National Museum of the U.S. Army opens in Virginia on Veterans Day

US NEWS

On Wednesday, as Americans celebrated Veterans Day, the National Museum of the United States Army opened in Fort Belvoir in northern Virginia.

The Army is the only division of the US Armed Forces that still did not have its own national museum. Located 32 kilometers south of the Metropolitan District of Columbia, the museum displays the history of the country’s oldest military service, which was founded 245 years ago in 1775.

The collection of the museum, which occupies a five-story building, contains various historical exhibits, as well as thousands of documents, images, works of art and artifacts. These include, among others, the legendary Sherman tank used by the Americans during World War II, a helicopter during the Vietnam War, an armored personnel carrier that the US military used during the Iraq War in 2003, and a riding saddle used by American special forces. in the Afghan mountains in 2001.

Another exhibit shows how American troops stormed the beaches of Normandy during the Allied landings in World War II in 1944.

In the museum you can see old helmets, swords, as well as medals and watches found in the ruins of the Pentagon building destroyed on September 11, 2001.

While many of the exhibits are dedicated to the military history of the Army, the museum also has exhibits on peacekeeping and humanitarian missions in which the US Army has participated around the world, museum director Tammy Call told Voice of America.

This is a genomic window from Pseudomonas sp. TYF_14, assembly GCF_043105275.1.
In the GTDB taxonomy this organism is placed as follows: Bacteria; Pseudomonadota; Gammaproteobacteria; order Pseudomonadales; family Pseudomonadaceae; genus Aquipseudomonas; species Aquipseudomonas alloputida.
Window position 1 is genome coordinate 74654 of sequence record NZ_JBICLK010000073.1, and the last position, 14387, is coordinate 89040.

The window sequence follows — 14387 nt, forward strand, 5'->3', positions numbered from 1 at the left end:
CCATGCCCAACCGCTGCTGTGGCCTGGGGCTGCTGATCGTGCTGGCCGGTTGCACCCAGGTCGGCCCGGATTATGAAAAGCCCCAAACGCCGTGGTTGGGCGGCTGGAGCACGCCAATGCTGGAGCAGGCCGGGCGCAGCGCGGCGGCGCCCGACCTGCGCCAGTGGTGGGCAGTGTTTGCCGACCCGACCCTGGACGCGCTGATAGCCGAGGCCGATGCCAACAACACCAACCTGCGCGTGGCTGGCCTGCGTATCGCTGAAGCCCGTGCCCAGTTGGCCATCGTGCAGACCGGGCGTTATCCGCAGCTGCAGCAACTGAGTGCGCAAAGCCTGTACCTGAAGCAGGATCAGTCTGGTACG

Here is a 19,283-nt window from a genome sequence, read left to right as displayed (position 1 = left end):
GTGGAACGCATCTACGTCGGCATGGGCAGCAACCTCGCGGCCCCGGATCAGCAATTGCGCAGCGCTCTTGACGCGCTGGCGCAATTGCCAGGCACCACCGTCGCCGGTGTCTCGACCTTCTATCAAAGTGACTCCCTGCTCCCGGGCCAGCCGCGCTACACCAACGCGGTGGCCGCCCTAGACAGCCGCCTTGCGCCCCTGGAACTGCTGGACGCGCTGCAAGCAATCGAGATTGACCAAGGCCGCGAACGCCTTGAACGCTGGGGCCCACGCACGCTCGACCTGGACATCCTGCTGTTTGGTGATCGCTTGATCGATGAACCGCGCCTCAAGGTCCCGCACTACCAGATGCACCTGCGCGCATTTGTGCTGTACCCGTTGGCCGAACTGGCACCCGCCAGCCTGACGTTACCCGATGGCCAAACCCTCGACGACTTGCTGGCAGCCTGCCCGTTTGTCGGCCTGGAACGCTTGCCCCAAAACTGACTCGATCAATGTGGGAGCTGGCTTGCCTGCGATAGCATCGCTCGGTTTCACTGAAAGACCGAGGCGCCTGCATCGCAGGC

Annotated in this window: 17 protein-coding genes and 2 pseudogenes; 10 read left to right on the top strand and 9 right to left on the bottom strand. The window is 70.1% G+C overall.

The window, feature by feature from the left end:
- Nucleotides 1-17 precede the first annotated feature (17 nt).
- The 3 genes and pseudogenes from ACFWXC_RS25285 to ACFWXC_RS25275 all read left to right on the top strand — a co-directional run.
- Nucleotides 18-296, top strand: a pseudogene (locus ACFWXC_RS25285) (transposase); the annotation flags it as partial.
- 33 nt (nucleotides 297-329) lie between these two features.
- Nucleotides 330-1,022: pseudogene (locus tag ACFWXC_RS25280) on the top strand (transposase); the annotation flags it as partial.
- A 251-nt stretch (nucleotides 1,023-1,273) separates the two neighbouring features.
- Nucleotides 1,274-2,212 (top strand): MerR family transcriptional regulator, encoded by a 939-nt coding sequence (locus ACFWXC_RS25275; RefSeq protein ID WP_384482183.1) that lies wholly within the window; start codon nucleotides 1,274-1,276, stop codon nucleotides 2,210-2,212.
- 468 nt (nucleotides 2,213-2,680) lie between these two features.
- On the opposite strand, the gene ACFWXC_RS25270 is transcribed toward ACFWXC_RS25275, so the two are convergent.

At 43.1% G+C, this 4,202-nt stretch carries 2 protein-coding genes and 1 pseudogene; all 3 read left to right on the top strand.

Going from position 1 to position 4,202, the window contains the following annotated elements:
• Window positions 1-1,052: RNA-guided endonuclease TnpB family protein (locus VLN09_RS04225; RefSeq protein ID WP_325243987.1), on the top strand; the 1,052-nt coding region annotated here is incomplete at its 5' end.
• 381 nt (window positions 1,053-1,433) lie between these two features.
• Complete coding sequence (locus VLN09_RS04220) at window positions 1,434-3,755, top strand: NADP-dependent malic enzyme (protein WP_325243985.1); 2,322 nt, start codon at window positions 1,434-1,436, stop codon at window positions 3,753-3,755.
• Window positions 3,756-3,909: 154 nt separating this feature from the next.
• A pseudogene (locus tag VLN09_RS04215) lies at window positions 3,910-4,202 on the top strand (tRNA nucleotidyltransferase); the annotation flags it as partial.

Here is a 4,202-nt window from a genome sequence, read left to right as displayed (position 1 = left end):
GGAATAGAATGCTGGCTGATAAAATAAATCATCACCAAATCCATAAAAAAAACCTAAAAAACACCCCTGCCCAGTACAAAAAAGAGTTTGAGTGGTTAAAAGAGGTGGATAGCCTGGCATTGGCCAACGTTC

The main exhibit, titled Soldier Stories, reveals the individual soldier as part of the story, explains Call, herself an Army veteran: [экспозицию] very personal and thought provoking. “

“The National Army Museum will be a place where members of the entire Army family can gather and share their stories,” said Ryan McCarthy, Secretary of the Army.

This makes a huge difference to B.J. Lawrence, executive director of the Office of Foreign War Veterans in Washington. Lawrence served as an Army sergeant in South Korea in the early 1980s.

In his opinion, the museum is “phenomenal” and, during a tour of the complex, “exhibits related to the Korean War” moved him very much. Lawrence explained that he is a supporter of the return of missing soldiers to their homeland.

According to BJ, the museum “tells us how important military service is to our country … It helps explain and understand why the American people have the opportunity to enjoy today’s democratic freedoms.”

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